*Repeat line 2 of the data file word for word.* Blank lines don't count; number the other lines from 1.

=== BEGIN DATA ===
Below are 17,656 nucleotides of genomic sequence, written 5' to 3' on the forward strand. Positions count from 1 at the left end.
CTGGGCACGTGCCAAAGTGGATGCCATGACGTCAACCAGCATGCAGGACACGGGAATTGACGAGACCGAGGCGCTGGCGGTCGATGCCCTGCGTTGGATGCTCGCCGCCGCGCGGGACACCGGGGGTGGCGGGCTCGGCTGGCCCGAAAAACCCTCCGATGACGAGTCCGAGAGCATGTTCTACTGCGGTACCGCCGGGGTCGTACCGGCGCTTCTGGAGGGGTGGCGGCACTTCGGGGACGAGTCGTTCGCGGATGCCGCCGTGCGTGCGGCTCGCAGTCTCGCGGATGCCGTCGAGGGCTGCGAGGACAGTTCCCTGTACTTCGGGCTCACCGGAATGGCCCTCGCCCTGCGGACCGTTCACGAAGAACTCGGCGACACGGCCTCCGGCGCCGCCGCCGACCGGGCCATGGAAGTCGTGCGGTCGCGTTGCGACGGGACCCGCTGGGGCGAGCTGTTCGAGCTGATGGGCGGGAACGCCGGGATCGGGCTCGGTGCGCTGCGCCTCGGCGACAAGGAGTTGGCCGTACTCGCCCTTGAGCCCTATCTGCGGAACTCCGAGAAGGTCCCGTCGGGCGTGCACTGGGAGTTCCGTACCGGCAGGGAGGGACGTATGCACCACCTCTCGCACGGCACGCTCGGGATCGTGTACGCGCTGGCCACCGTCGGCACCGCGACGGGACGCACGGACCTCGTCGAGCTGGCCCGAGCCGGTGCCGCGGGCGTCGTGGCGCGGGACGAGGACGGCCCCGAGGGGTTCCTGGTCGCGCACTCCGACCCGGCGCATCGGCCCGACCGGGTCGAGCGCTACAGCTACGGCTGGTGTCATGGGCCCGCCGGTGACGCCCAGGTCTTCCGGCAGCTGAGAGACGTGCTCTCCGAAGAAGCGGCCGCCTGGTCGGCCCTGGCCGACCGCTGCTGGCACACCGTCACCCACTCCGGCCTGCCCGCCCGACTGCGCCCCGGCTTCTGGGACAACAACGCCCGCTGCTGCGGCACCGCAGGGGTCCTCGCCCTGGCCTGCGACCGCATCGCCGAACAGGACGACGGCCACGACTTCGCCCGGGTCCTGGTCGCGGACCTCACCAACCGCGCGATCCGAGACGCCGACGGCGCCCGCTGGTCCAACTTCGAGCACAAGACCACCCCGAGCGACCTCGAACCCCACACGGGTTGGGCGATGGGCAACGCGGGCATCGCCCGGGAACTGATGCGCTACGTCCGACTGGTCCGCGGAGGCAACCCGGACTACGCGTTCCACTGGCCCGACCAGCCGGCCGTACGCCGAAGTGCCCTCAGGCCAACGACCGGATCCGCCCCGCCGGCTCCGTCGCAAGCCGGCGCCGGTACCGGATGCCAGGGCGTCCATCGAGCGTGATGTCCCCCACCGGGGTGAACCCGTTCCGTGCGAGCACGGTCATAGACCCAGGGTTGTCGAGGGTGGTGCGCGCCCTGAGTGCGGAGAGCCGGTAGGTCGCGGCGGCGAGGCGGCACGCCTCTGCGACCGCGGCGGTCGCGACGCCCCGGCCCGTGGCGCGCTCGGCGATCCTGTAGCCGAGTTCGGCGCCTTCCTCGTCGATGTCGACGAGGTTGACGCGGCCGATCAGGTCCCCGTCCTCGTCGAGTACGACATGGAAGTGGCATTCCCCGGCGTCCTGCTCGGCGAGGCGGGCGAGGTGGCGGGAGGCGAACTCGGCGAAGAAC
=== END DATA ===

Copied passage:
CTGGGCACGTGCCAAAGTGGATGCCATGACGTCAACCAGCATGCAGGACACGGGAATTGACGAGACCGAGGCGCTGGCGGTCGATGCCCTGCGTTGGATGCTCGCCGCCGCGCGGGACACCGGGGGTGGCGGGCTCGGCTGGCCCGAAAAACCCTCCGATGACGAGTCCGAGAGCATGTTCTACTGCGGTACCGCCGGGGTCGTACCGGCGCTTCTGGAGGGGTGGCGGCACTTCGGGGACGAGTCGTTCGCGGATGCCGCCGTGCGTGCGGCTCGCAGTCTCGCGGATGCCGTCGAGGGCTGCGAGGACAGTTCCCTGTACTTCGGGCTCACCGGAATGGCCCTCGCCCTGCGGACCGTTCACGAAGAACTCGGCGACACGGCCTCCGGCGCCGCCGCCGACCGGGCCATGGAAGTCGTGCGGTCGCGTTGCGACGGGACCCGCTGGGGCGAGCTGTTCGAGCTGATGGGCGGGAACGCCGGGATCGGGCTCGGTGCGCTGCGCCTCGGCGACAAGGAGTTGGCCGTACTCGCCCTTGAGCCCTATCTGCGGAACTCCGAGAAGGTCCCGTCGGGCGTGCACTGGGAGTTCCGTACCGGCAGGGAGGGACGTATGCACCACCTCTCGCACGGCACGCTCGGGATCGTGTACGCGCTGGCCACCGTCGGCACCGCGACGGGACGCACGGACCTCGTCGAGCTGGCCCGAGCCGGTGCCGCGGGCGTCGTGGCGCGGGACGAGGACGGCCCCGAGGGGTTCCTGGTCGCGCACTCCGACCCGGCGCATCGGCCCGACCGGGTCGAGCGCTACAGCTACGGCTGGTGTCATGGGCCCGCCGGTGACGCCCAGGTCTTCCGGCAGCTGAGAGACGTGCTCTCCGAAGAAGCGGCCGCCTGGTCGGCCCTGGCCGACCGCTGCTGGCACACCGTCACCCACTCCGGCCTGCCCGCCCGACTGCGCCCCGGCTTCTGGGACAACAACGCCCGCTGCTGCGGCACCGCAGGGGTCCTCGCCCTGGCCTGCGACCGCATCGCCGAACAGGACGACGGCCACGACTTCGCCCGGGTCCTGGTCGCGGACCTCACCAACCGCGCGATCCGAGACGCCGACGGCGCCCGCTGGTCCAACTTCGAGCACAAGACCACCCCGAGCGACCTCGAACCCCACACGGGTTGGGCGATGGGCAACGCGGGCATCGCCCGGGAACTGATGCGCTACGTCCGACTGGTCCGCGGAGGCAACCCGGACTACGCGTTCCACTGGCCCGACCAGCCGGCCGTACGCCGAAGTGCCCTCAGGCCAACGACCGGATCCGCCCCGCCGGCTCCGTCGCAAGCCGGCGCCGGTACCGGATGCCAGGGCGTCCATCGAGCGTGATGTCCCCCACCGGGGTGAACCCGTTCCGTGCGAGCACGGTCATAGACCCAGGGTTGTCGAGGGTGGTGCGCGCCCTGAGTGCGGAGAGCCGGTAGGTCGCGGCGGCGAGGCGGCACGCCTCTGCGACCGCGGCGGTCGCGACGCCCCGGCCCGTGGCGCGCTCGGCGATCCTGTAGCCGAGTTCGGCGCCTTCCTCGTCGATGTCGACGAGGTTGACGCGGCCGATCAGGTCCCCGTCCTCGTCGAGTACGACATGGAAGTGGCATTCCCCGGCGTCCTGCTCGGCGAGGCGGGCGAGGTGGCGGGAGGCGAACTCGGCGAAGAAC